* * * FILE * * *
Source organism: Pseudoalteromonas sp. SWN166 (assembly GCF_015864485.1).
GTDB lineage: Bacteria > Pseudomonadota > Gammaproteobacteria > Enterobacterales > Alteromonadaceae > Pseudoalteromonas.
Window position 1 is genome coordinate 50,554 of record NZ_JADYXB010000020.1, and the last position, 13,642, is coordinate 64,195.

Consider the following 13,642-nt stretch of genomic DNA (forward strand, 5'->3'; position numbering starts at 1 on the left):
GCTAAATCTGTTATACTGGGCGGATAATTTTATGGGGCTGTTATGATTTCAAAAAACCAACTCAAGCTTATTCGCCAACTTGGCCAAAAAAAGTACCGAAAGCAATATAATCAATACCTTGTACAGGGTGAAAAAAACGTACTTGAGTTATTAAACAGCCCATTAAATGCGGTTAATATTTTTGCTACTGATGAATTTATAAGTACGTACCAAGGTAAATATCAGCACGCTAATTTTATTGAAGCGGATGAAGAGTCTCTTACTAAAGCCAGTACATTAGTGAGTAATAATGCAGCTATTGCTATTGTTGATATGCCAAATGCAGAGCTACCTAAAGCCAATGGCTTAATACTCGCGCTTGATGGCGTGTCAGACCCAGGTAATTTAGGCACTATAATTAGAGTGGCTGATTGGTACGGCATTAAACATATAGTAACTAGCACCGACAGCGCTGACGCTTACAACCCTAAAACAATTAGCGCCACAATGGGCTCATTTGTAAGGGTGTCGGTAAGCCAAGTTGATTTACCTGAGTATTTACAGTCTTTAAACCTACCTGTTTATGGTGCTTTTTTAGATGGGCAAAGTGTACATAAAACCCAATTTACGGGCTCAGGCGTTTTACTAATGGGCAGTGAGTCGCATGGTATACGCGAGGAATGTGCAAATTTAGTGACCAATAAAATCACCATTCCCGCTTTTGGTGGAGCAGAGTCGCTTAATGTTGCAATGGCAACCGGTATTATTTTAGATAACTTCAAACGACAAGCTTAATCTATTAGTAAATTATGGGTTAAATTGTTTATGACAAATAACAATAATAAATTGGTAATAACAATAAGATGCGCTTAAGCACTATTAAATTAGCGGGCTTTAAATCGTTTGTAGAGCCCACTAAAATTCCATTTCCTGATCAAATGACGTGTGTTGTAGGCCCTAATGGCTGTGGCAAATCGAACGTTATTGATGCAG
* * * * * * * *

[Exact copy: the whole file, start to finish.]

Source organism: Pseudoalteromonas sp. SWN166 (assembly GCF_015864485.1).
GTDB lineage: Bacteria > Pseudomonadota > Gammaproteobacteria > Enterobacterales > Alteromonadaceae > Pseudoalteromonas.
Window position 1 is genome coordinate 50,554 of record NZ_JADYXB010000020.1, and the last position, 13,642, is coordinate 64,195.

Consider the following 13,642-nt stretch of genomic DNA (forward strand, 5'->3'; position numbering starts at 1 on the left):
GCTAAATCTGTTATACTGGGCGGATAATTTTATGGGGCTGTTATGATTTCAAAAAACCAACTCAAGCTTATTCGCCAACTTGGCCAAAAAAAGTACCGAAAGCAATATAATCAATACCTTGTACAGGGTGAAAAAAACGTACTTGAGTTATTAAACAGCCCATTAAATGCGGTTAATATTTTTGCTACTGATGAATTTATAAGTACGTACCAAGGTAAATATCAGCACGCTAATTTTATTGAAGCGGATGAAGAGTCTCTTACTAAAGCCAGTACATTAGTGAGTAATAATGCAGCTATTGCTATTGTTGATATGCCAAATGCAGAGCTACCTAAAGCCAATGGCTTAATACTCGCGCTTGATGGCGTGTCAGACCCAGGTAATTTAGGCACTATAATTAGAGTGGCTGATTGGTACGGCATTAAACATATAGTAACTAGCACCGACAGCGCTGACGCTTACAACCCTAAAACAATTAGCGCCACAATGGGCTCATTTGTAAGGGTGTCGGTAAGCCAAGTTGATTTACCTGAGTATTTACAGTCTTTAAACCTACCTGTTTATGGTGCTTTTTTAGATGGGCAAAGTGTACATAAAACCCAATTTACGGGCTCAGGCGTTTTACTAATGGGCAGTGAGTCGCATGGTATACGCGAGGAATGTGCAAATTTAGTGACCAATAAAATCACCATTCCCGCTTTTGGTGGAGCAGAGTCGCTTAATGTTGCAATGGCAACCGGTATTATTTTAGATAACTTCAAACGACAAGCTTAATCTATTAGTAAATTATGGGTTAAATTGTTTATGACAAATAACAATAATAAATTGGTAATAACAATAAGATGCGCTTAAGCACTATTAAATTAGCGGGCTTTAAATCGTTTGTAGAGCCCACTAAAATTCCATTTCCTGATCAAATGACGTGTGTTGTAGGCCCTAATGGCTGTGGCAAATCGAACGTTATTGATGCAG